What are the applications of laser photo contact tachometers?

Laser photo contact tachometers can be used in various applications across industries. The following are a few common uses:

  • Vehicles and automotive
  • Boats and marine vehicles
  • Maintenance and routine industrial operations
  • Machinery and mechanical systems
  • Research and development
  • Laboratories, test and measurement

How to prepare a digital tachometer for measurements?

Follow the below-given steps to prepare contact and non-contact tachometers for measurements.

Non-contact (Photo) Tachometers

  1. Apply a small piece of tape to the surface of the rotating object under test.
  2. Ensure to fix the tape closer to the outer edge of the object subjected to the test.
  3. If your device has a meter collar, then ensure to remove it.
  4. Start taking the measurements by pointing the tachometer onto the surface.

Contact Tachometers

  1. Avoid step 3 if you are taking contact measurements.
  2. Attach the meter collar if not already done.
  3. Slide the adapter of the contact device onto the shaft of the tachometer.
  4. Ensure to align the adaptor and the alignment pin on the contact adaptor.
  5. Next, attach the contact measurement accessory such as a wheel, cone, and concave accessory onto the contact adaptor.
  6. Use the contact meter to measure the surface length and surface speed.

Are there any considerations to make when taking non-contact (photo tachometer) measurements?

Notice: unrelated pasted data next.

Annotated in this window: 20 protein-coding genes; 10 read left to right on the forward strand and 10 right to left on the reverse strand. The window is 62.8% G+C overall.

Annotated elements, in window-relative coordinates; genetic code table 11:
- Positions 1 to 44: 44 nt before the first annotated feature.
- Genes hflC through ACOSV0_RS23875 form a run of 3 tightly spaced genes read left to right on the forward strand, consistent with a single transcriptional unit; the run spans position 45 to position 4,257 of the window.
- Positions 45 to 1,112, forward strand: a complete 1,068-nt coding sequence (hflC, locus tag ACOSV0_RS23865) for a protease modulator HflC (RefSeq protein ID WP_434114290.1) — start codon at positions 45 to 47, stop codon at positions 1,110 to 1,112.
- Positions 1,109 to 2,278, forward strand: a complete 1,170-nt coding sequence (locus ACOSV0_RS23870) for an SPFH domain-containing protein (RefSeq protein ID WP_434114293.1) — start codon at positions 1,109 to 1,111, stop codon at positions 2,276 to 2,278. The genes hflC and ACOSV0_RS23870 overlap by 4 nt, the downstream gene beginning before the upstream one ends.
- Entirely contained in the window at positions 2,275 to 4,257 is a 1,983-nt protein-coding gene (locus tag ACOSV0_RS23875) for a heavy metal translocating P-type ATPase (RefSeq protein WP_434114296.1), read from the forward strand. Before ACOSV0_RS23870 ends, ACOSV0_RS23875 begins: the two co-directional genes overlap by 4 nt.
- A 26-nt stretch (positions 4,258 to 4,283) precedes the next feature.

Yes, there are certain considerations to make while taking measurements using non-contact tachometers.

  • The bright ambient light produced by the tachometer may interfere with a light beam that reflects from the operational surface. In this scenario, you must shade the target area. The non-reflective area must be kept larger than the reflective area.
  • Most surfaces are reflective. You can cover it with paint or black tape before applying the reflective tape. If you are taking low RPM measurements, ensure to use additional squares of reflective tape. You can calculate the RPM by dividing the reading on the digital display by the squares of reflective tapes.
  • Keep the tachometer closer to the rotating surface to derive accurate readings. Ensure to keep the tachometer at least 15cm from the surface.
  • Avoid taking measurements with dim laser light. A bright laser helps in accurate speed measurement.

How to choose the right tachometer for your industrial applications?

There are certain things to keep in mind when choosing industrial tachometers for your applications. Our experts will help you with the right selection, however, the following pointers will be helpful in this context.  

  • Can you access the equipment under consideration?
  • Is it safe to go near the equipment to make a direct contact?
  • Do you want to measure other factors like RPM, linear distance, and surface speed using your tachometer?